The detection and quantification of coronary artery calcification (CAC) significantly improves cardiovascular risk prediction in asymptomatic patients. Many have advocated for expanded CAC testing in symptomatic patients based on data demonstrating that the absence of quantifiable CAC in patients with possible angina makes obstructive coronary artery disease (CAD) and subsequent adverse events highly unlikely. However, the widespread use of CAC testing in symptomatic patients may be limited by the high background prevalence of CAC and its low specificity for obstructive CAD, necessitating additional testing ('test layering') in a large percentage of eligible patients. Further, adequately powered prospective studies validating the comparative effectiveness of a 'CAC first' approach with regards to cost, safety, accuracy and clinical outcomes are lacking. Due to marked reductions in patient radiation exposure and higher comparative accuracy and prognostic value make coronary computed tomographic angiography the preferred CT-based test for appropriately selected symptomatic patients.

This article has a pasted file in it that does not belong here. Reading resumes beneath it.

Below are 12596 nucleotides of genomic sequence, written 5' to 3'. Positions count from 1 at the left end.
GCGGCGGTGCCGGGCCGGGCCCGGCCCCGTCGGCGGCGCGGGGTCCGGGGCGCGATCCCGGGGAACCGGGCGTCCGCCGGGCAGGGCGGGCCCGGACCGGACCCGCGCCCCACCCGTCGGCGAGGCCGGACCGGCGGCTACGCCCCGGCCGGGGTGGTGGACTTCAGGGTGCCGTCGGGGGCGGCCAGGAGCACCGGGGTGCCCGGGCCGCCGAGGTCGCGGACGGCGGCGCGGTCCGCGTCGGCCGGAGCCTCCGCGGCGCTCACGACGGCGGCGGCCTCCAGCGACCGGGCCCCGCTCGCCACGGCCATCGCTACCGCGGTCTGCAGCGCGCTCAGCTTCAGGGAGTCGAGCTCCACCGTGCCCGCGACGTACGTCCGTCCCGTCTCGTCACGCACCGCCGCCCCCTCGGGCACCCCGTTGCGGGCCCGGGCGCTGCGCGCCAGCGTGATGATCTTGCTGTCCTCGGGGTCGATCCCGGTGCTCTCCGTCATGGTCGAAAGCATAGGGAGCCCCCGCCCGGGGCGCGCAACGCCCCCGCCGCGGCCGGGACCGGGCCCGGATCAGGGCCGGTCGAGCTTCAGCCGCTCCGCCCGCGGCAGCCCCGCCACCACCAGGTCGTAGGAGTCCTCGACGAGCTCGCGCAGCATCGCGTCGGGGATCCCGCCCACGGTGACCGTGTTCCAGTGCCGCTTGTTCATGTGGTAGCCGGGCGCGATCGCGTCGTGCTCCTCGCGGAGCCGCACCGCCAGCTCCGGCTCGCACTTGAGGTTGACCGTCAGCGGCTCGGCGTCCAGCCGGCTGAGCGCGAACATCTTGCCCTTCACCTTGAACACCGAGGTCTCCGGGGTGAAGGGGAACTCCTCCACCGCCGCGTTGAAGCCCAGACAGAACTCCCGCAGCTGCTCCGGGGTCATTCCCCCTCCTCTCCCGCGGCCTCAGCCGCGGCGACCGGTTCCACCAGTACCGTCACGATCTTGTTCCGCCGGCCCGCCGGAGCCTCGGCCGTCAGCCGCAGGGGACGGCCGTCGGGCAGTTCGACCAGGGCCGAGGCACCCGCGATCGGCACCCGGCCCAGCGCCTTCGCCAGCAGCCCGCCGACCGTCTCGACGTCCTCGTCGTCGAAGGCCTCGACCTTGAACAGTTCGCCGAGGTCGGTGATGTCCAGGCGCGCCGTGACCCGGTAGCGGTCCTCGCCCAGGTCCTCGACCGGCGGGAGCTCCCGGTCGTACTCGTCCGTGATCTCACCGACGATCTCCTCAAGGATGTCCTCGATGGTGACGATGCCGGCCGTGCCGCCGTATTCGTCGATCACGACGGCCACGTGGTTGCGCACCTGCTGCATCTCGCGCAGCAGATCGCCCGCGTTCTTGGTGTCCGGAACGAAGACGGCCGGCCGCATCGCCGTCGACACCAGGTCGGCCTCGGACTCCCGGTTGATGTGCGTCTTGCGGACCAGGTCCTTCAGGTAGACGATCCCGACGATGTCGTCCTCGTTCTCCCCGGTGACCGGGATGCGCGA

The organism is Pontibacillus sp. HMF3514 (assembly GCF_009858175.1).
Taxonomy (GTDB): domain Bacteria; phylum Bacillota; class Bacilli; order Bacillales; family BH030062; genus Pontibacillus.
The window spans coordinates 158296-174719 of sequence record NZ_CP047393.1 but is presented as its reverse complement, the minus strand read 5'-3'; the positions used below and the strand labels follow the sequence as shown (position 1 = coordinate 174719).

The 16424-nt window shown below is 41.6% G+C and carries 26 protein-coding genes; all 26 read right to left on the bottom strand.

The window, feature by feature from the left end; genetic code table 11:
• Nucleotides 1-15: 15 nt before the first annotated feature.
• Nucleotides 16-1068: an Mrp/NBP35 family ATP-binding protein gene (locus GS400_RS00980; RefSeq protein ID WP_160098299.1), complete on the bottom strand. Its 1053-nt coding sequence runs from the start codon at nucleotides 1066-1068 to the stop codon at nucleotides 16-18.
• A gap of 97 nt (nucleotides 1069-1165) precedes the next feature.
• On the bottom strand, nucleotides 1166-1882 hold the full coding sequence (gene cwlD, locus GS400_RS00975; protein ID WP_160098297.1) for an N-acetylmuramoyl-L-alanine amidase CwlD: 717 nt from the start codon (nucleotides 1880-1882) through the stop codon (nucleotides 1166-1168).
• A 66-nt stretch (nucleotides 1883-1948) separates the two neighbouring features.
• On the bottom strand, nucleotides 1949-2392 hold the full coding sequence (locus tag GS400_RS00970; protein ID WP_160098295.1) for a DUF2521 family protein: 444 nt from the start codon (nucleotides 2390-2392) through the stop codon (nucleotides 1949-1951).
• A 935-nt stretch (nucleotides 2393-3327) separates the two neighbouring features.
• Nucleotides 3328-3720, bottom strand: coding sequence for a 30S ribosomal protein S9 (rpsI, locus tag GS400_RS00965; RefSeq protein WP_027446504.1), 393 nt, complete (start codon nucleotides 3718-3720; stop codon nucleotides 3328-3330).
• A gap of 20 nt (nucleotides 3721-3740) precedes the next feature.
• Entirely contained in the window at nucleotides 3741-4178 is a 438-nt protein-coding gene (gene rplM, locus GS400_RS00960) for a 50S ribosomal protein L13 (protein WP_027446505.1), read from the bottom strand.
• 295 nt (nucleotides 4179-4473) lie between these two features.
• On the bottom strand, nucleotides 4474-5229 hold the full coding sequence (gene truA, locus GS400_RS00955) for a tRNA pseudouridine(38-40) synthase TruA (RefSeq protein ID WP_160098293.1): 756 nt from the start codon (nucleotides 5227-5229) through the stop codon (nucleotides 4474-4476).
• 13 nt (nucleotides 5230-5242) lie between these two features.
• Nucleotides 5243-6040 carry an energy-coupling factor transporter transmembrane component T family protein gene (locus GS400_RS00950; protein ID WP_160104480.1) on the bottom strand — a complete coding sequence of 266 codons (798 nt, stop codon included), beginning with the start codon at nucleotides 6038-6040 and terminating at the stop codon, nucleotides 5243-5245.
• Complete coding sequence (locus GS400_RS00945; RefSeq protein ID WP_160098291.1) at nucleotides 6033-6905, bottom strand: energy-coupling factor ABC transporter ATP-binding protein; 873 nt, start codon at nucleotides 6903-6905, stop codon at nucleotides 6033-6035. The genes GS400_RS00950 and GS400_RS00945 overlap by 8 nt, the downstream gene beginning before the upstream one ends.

Keywords: Cardiac computed tomography; Cardiovascular risk; Chest pain; Coronary artery calcification; Coronary artery disease; Coronary calcium; Coronary computed tomography angiography; Coronary heart disease; Guidelines; Stress testing.